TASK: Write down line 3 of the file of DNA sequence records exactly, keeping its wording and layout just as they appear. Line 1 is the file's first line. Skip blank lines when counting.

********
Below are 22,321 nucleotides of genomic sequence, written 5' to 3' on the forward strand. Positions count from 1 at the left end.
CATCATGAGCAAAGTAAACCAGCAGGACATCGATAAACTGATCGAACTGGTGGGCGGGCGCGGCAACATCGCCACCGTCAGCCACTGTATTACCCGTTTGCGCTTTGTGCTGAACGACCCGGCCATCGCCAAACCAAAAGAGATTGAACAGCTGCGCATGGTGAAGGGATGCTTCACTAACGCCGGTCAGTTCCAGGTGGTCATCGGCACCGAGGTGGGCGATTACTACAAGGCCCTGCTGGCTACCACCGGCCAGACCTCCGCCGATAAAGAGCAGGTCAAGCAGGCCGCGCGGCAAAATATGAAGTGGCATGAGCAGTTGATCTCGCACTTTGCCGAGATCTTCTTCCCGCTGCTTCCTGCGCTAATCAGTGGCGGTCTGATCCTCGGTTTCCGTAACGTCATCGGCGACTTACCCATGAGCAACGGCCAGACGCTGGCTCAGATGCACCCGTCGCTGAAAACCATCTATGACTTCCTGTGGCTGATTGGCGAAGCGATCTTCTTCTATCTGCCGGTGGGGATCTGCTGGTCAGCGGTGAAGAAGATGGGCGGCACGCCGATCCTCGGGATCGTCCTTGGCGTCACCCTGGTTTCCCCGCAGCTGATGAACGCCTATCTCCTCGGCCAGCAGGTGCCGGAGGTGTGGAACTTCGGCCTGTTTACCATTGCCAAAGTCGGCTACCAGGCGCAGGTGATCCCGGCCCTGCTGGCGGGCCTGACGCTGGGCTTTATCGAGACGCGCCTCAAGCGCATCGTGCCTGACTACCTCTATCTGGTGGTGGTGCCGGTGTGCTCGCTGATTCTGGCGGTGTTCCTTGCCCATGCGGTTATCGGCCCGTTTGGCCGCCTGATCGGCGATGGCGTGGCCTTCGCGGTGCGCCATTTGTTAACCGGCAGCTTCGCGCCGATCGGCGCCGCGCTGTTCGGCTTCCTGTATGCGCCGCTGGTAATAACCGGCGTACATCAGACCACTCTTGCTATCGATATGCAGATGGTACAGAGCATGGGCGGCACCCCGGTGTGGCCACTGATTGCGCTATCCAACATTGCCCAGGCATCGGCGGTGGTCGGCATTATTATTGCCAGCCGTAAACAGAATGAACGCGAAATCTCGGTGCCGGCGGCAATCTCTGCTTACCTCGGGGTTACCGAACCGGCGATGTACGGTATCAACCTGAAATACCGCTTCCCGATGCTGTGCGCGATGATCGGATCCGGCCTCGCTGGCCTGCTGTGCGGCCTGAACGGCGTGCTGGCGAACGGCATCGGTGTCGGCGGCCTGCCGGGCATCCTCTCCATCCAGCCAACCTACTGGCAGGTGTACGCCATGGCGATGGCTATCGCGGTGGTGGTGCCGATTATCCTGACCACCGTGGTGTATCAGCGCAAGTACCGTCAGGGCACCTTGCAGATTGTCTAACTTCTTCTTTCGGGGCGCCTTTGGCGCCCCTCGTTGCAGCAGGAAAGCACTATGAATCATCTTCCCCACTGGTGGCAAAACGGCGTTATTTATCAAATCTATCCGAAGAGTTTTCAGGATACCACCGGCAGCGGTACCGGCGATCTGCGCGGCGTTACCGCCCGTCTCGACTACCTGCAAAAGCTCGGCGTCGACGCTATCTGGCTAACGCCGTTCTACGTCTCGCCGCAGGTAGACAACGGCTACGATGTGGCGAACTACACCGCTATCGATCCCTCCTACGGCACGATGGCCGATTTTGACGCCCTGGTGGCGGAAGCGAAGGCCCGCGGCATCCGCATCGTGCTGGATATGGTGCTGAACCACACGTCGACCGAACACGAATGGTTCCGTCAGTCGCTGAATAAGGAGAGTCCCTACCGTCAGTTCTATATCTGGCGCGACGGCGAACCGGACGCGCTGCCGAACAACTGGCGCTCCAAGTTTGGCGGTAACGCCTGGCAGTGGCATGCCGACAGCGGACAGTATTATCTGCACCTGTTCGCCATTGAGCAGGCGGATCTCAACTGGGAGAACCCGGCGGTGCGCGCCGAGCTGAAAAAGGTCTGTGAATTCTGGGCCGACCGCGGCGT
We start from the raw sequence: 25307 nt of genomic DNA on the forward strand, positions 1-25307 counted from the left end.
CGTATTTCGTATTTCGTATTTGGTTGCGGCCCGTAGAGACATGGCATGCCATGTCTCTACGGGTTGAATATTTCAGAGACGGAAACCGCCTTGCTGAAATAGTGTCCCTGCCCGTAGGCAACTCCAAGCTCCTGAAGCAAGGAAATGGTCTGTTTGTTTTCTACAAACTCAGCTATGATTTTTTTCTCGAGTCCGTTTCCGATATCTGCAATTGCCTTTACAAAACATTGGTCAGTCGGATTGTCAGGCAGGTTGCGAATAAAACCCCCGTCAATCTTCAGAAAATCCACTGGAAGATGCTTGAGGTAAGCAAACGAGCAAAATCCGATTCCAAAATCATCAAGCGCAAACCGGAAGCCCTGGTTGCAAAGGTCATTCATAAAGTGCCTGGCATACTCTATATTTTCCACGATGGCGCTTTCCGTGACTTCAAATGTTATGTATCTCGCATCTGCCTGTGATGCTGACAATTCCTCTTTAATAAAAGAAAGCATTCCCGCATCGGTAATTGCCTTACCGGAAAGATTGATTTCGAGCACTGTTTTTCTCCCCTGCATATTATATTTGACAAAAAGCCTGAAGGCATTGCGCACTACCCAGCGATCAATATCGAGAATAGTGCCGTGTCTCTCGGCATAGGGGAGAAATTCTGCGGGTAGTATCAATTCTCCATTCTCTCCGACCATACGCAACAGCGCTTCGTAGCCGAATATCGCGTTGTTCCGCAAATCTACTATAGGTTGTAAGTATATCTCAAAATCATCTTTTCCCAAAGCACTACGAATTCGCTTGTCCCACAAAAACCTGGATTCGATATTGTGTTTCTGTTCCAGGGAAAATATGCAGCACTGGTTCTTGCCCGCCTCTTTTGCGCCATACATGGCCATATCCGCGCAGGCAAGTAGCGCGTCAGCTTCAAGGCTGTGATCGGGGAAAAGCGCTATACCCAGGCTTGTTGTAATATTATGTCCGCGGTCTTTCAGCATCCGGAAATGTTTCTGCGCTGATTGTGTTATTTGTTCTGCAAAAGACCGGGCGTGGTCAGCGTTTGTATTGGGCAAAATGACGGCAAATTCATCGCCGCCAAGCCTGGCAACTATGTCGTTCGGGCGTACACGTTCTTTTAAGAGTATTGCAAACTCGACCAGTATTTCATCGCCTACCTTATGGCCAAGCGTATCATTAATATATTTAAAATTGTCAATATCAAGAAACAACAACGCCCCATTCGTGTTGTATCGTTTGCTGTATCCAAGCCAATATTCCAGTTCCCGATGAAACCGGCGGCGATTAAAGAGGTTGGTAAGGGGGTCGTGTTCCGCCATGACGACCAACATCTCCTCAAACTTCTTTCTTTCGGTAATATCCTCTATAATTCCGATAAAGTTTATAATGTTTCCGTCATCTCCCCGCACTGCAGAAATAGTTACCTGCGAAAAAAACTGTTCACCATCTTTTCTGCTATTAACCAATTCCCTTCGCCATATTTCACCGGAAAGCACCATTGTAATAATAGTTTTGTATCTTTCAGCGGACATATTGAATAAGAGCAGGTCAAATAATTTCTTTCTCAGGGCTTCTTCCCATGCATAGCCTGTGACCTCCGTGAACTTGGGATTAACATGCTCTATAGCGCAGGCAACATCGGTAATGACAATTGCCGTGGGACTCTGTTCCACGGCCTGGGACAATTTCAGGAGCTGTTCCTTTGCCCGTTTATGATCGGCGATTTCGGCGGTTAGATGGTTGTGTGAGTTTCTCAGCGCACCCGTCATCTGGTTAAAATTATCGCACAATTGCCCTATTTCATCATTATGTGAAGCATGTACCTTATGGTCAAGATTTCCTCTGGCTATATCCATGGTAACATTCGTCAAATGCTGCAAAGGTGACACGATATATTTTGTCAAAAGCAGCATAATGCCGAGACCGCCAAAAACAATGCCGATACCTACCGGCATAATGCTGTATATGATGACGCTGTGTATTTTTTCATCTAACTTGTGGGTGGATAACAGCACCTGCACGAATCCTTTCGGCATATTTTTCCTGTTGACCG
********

We start from the raw sequence: 25307 nt of genomic DNA on the forward strand, positions 1-25307 counted from the left end.